photo of Joe Bonamassa by Laurence Harvey at Hampton Court Palace, London 2018
Joe Bonamassa by Laurence Harvey

Gig Review by Pete Sargeant

Joe Bonamassa, Hampton Court Palace, London.


12th June 2018


There was quite a buzz of expectation at the Royal Palace as the sunshine made an effort to break through whilst the stage was readied for the band’s performance.

Joe’s shows bring the cream of players and singers to the boards and it would be hard to pick a better crew.

The tough-nut core trio of Bonamassa, drumming ace Anton Fig and bassmeister Michael Rhodes keep things in motion, adding Double Trouble keyboard king Reese Wynans and his sparkling skills, and then the sax and trumpet forays of Paulie Cerra and Lee Thornburg.

Backing vocals and featured vocals came from Mahalia Barnes and Jade MacRae.

The opening burst of numbers come from a pending JB album release due out in September, which, from a couple of advanced listens, is a treasure trove of new songs and it must be said, some fine singing.

Tonight, the music explodes out of the ensemble and the eagerness to deliver ups the adrenalin level.

photo of Joe Bonamassa by Laurence Harvey London 2018
Joe Bonamassa by Laurence Harvey

Joe is at the stage where he could roll out his most popular tunes and pretty much coast along in the company of stellar players.

On the contrary to this, however, Bonamassa is brave enough to perform a lot of brand new material, inspiring freshness from his group and the result tonight is the most exciting show I have ever seen him deliver.

“Too many notes! Too loud!” he yells a couple of times, knowing that some will knock his approach. Joe knows what some people say about him, but as he and I have discussed in a light-hearted manner a few times, let the dissers come up with their efforts and see how that goes.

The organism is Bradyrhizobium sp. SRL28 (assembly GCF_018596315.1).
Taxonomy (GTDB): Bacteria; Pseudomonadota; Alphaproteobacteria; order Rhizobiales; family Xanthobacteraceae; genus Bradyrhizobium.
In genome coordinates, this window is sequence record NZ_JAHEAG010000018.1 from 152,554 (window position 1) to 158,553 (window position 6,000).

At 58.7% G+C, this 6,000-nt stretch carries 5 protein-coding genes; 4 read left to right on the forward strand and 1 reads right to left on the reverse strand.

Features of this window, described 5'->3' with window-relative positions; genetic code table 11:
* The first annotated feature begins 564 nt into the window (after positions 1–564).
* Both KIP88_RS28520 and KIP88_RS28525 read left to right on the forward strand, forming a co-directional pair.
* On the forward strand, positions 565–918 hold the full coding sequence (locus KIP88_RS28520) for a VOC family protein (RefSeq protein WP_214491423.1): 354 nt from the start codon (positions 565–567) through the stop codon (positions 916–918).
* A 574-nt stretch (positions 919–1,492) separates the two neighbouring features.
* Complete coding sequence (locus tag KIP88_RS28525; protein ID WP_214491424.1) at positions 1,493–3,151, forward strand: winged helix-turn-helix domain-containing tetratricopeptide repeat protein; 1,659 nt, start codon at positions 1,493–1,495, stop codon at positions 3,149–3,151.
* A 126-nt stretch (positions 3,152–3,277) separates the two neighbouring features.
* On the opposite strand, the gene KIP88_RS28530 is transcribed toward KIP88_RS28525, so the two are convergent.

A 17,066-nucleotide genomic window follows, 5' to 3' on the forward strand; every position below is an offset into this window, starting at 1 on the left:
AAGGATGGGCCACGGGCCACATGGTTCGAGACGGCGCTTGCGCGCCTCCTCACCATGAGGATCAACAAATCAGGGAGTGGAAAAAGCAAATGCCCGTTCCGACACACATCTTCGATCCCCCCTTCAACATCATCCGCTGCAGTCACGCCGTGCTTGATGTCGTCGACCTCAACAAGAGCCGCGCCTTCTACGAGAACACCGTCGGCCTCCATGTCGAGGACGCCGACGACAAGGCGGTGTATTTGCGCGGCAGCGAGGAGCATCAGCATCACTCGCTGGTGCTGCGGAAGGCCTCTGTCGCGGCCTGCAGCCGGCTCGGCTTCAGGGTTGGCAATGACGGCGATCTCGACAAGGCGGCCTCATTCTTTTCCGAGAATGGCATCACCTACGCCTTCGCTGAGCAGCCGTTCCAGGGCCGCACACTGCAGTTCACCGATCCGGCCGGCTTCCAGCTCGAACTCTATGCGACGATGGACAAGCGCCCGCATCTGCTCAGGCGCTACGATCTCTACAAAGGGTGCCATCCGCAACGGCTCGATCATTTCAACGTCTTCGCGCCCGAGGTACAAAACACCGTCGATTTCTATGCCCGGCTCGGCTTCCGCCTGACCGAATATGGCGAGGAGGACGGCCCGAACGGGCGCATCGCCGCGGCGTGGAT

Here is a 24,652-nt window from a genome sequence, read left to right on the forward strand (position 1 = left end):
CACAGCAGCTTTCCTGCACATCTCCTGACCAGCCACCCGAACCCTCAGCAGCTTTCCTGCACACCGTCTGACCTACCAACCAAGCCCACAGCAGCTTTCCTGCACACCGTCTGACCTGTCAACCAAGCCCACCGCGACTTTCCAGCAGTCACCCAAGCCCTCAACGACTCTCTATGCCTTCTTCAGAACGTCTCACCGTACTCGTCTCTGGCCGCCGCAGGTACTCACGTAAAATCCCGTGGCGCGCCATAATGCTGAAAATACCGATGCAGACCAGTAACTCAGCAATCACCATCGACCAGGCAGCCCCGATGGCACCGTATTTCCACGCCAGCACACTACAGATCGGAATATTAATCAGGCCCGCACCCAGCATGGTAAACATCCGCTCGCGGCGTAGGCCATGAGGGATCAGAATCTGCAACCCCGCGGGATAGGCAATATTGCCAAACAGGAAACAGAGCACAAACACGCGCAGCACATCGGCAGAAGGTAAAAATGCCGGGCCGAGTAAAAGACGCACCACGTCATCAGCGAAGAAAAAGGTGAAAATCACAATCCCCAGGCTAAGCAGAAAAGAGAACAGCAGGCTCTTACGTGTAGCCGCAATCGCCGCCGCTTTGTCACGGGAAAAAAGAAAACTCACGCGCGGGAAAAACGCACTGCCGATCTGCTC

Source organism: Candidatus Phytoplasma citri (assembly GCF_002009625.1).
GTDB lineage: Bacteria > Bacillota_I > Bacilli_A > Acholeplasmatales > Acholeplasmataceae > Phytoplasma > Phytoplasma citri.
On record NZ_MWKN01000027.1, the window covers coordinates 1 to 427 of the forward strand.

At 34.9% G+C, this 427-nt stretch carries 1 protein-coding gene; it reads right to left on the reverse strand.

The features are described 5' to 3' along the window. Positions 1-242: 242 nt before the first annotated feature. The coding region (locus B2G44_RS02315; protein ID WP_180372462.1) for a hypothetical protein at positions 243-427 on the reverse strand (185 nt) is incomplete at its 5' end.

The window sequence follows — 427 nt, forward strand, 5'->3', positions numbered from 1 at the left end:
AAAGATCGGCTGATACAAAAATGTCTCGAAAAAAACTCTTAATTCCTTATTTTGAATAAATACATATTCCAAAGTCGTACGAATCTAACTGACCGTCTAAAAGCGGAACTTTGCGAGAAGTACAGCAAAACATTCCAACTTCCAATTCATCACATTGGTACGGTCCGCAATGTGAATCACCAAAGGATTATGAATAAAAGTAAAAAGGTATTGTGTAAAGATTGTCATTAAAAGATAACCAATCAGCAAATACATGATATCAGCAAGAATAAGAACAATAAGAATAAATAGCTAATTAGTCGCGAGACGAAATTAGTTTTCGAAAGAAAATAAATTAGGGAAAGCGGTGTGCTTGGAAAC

A swift taped intro from Paul Jones and we are off into King Bee Shakedown being a zippy starter with Rory Gallagher pacing, tumbling piano and a few slide runs on the Strat.

Evil Mama has a Les Paul through a UniVibe effect over a staccato beat with the horns hitting a distinct Tower Of Power groove and a delicious Hammond break.

The guitar and bv’s motif works well. On to Just Cause You Can Don’t Mean You Should and its stomping Albert King-tinged tempo. A strong vocal and aching guitar solo is chased down by the churning Hammond.

A change of Les Paul and Self Inflicted Wounds stalks the voodoo down. It’s eerie, the tempo ponderous as the muted trumpet floats over the grind and a solo female wordless vocal takes over.

Joe Bonamassa by Laurence Harvey

In complete contrast, the New Orleans roller Some Other Day lightens the mood in a Fats Domino style, trumpet break, barrelhouse piano and all.

No Good Place For The Lonely uses a loping pace as a gold top Les Paul spits out fluid licks. This show is shedding sparks. Ominous bass runs from Rhodes, underpin the dark vibe of How Deep This River Runs. Kirk Fletcher is featured on guitar – another LP – sounding very Freddy King in phrasing, on Breaking Up Somebody’s Home.

Slow Train features all of the singers including Paulie, a very talented cat as Joe remarks.

The linear guitar run is breath-taking, its wah coda sounding snappy and tart. Boogie With Stu treats us all to Wynans’ inspired piano styling, energy to the fore.

Last Kiss maintains the tension. The encore is an audience favourite Sloe Gin – “give the people what they ****ing want!” cries Bonamassa.

Instrumentally and vocally this was all top-notch and the set-list brave and satisfying. The crowd melts into the green surrounds and over the bridge, buzzing with praise and comparing favourites.